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How can I get the word out about a new (open-source) library I've developed?

I have hosted my latest project, a JVM-based MIDI processor/API called Mjdj MIDI Morph, on Github (here and here). Now I need to bring some interest to it, even if it's negative interest (so I can improve it). I've looked up open source list on Google and end up with such things as this page on Wikipedia, which makes it quite clear that they don't want your project if it's new. Where should I list my project? Short of adwords and talking it up in forums and trade shows, where should I submit my URLs?

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marked as duplicate by Mark Trapp Sep 8 '11 at 2:59

This question has been asked before and already has an answer. If those answers do not fully address your question, please ask a new question.

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You've given me an idea: a site for vote-based advertisement of new open-source projects. –  Jon Purdy Oct 23 '10 at 2:13
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@Jon Purdy: Something like Ohloh? –  greyfade Oct 23 '10 at 2:28
    
OpenHatch –  Evan Kroske Oct 23 '10 at 5:01
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You should know that you need to have something usable before you can expect others to join. –  user1249 Feb 28 '11 at 19:54
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I am looking for developers, not users. If another developer/hacker find it interesting and wants to contribute that's what I'm looking for. I am not really looking for end-users at this time, just team members –  Dmitri Feb 28 '11 at 23:25

9 Answers 9

up vote 4 down vote accepted

Get it announced on Freshmeat. Also, remember to get to a usable state or people will only use it once and keep that impression forever...

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thanks for that. Good point about "usable state"... I believe I'm there but another round of testing never hurts. –  Yar Oct 23 '10 at 14:29

Post it on Hacker News - you'll get a lot of feedback.

Hacker News is a social news website about computer hacking and startup companies, run by Paul Graham's investment fund and startup incubator, Y Combinator. It is different from other social news websites in that there is no option to down vote submissions; submissions can either be voted up or not voted on at all, although spam submissions can be flagged. In contrast, comments can be down voted after a user accumulates sufficient "karma" or points gained when submissions or comments are voted up. In general, content that can be submitted is defined as "anything that gratifies one's intellectual curiosity"...

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Very cool: thanks for that link. –  Yar Oct 23 '10 at 15:12
    
@gnat - read it again and you'll find there's more than just a link in the answer. Also, the OP seems to have got it. –  talonx May 1 '13 at 2:30

Freshmeat is a site, preferably but not exclusively for FOSS. Big and mirrored all over the world.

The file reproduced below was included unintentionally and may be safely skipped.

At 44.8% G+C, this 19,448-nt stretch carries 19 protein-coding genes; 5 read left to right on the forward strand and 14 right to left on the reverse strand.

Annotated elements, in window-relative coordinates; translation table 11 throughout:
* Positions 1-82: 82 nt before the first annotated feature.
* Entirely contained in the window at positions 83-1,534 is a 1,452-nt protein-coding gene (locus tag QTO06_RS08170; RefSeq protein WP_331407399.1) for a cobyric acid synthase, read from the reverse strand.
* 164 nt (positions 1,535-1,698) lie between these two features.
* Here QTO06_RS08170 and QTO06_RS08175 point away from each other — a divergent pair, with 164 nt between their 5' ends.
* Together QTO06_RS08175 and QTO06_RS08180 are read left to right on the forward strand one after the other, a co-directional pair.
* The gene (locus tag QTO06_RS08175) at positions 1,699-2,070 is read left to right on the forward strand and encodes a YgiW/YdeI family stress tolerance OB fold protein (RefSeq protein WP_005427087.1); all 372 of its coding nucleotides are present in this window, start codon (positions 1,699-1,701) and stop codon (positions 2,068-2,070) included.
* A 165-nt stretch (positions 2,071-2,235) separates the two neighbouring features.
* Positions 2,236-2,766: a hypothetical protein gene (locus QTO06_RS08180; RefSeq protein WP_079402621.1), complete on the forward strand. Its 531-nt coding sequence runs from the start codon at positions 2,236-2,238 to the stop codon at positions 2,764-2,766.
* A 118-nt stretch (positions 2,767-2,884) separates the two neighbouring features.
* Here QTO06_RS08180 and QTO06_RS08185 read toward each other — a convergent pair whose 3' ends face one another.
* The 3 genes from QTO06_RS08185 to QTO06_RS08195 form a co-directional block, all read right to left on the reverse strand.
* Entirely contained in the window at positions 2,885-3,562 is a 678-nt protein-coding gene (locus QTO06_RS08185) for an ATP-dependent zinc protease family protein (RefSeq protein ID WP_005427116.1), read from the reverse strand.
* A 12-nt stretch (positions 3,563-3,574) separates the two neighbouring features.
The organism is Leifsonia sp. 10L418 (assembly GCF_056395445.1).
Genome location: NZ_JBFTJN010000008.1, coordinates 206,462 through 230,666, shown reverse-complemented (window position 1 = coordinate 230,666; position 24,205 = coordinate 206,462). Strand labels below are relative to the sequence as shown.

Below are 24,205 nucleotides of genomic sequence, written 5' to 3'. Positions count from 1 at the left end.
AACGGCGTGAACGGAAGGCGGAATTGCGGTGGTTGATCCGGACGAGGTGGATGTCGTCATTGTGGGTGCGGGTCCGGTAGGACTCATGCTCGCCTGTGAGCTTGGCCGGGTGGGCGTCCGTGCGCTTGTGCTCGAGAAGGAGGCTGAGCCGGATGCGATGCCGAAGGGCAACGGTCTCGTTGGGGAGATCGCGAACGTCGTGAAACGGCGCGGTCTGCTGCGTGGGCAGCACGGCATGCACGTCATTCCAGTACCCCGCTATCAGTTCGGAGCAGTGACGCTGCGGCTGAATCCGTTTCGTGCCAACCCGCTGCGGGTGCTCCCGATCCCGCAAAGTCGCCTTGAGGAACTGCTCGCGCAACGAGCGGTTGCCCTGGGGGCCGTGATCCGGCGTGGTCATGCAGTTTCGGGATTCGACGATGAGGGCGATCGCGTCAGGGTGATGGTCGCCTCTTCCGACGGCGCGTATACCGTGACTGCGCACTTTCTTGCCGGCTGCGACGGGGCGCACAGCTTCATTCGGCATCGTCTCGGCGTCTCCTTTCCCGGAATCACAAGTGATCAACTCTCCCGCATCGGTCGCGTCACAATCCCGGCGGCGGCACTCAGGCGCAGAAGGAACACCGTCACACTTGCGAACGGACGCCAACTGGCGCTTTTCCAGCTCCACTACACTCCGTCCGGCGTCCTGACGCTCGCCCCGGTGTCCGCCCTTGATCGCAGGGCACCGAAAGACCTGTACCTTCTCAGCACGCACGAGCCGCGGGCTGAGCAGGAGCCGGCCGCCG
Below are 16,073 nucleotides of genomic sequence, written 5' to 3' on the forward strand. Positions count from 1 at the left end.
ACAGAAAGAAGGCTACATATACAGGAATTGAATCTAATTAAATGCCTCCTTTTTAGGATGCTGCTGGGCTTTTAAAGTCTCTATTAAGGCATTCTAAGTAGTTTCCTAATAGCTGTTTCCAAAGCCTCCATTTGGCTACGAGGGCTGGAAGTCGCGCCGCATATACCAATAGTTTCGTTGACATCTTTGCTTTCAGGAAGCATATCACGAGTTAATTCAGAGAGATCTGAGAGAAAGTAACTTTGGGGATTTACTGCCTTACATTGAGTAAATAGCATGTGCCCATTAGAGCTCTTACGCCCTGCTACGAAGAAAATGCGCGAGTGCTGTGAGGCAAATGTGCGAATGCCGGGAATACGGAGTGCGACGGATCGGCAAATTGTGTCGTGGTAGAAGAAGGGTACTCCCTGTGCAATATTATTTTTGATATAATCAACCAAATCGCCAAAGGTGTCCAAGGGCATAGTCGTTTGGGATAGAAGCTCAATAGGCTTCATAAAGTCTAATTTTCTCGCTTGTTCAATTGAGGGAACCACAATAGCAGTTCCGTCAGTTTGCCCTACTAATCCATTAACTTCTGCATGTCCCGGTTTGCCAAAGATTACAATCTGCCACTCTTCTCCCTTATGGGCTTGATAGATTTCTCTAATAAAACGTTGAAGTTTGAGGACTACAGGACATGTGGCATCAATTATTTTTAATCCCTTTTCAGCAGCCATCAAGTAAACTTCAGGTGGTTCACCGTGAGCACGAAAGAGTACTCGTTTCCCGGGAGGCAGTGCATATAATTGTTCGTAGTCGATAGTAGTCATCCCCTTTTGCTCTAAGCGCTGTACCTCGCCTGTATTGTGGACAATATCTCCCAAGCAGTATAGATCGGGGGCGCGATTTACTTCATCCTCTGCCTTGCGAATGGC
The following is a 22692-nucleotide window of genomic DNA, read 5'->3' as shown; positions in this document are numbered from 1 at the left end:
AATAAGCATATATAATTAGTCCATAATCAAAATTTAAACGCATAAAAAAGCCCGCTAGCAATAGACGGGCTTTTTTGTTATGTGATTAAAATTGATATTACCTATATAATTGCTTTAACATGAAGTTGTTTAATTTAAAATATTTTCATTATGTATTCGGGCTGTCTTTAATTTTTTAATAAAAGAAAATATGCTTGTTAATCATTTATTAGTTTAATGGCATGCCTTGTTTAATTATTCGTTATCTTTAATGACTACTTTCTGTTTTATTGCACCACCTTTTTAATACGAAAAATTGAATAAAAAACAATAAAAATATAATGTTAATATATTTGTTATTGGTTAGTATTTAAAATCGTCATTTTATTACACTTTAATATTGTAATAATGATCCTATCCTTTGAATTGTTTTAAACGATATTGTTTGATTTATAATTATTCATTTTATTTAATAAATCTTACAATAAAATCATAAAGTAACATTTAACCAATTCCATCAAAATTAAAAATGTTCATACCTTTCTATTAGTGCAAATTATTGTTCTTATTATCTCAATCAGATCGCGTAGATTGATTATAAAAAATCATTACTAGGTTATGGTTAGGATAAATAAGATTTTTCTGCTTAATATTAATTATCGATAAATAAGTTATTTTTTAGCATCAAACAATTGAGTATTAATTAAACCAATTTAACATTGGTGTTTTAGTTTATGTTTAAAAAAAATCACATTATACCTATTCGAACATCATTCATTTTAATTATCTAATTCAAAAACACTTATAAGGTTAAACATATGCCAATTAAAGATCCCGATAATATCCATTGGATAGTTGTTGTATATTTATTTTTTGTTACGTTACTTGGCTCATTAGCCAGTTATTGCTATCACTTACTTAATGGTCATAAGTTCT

You can tag your software with multiple tags in different categories (OS, GUI, Web/Server/Client, purpose, programming language, license, ...) but you normally host it elsewhere.

And you get nice stats about downloads and visits.

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Oh year, I remember them. They are as old as AOL, only they are still around –  Dmitri Feb 28 '11 at 23:26
    
would you mind explaining more on what it does and what it's good for? "Link-only answers" are not quite welcome at Stack Exchange –  gnat Apr 30 '13 at 16:32
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@gnat: Added more details. –  user unknown Apr 30 '13 at 20:16

Why not try the open-source hosting sites like github and sourceforge?

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I'm already hosting this project on github, but that does not really do anything to attract new developers. github does not really promote new projects. –  Dmitri Mar 1 '11 at 3:12

Besides @Sergio's great indications check http://thechangelog.com/

One of the best places to advertise your OSS. But before, you really should read this: http://thechangelog.com/post/3032074343/top-ten-reasons-why-i-wont-use-your-open-source-project

Best of luck!

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would you mind expanding a bit on what each of these resources have and why do you recommend these as answering the question asked? "Link-only answers" are not quite welcome at Stack Exchange –  gnat Apr 30 '13 at 16:33

There are many places.

If your software is good, it'll spread like wild fire trust me. Even a crappy software I made during my first year of Uni got a lot of hits because I submitted it to two forums and /r/Software.

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Suggest it to Dan Benjamin, and he might discuss it on his software development podcast, The Dev Show. Your website has black text on a white background, so your project has a good chance of making it into the show.

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How about a Wikipedia page that is directly topically related to what your software does? I have a simulation library that supplies routines for studying genetics, so I put a link on the page for "linkage disequilibrium," since my software allows you to model it.

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Good point, thanks –  Yar Oct 23 '10 at 15:14
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This is only if what you have is of very good quality and strongly pertains to the Wikipedia article. Otherwise you're just spamming Wikipedia to promote your project. –  Kaz Oct 26 '13 at 0:04

If above doesn't work, try posting it on your site and get some traffic by link exchange techniques.

( Not sure if this works )

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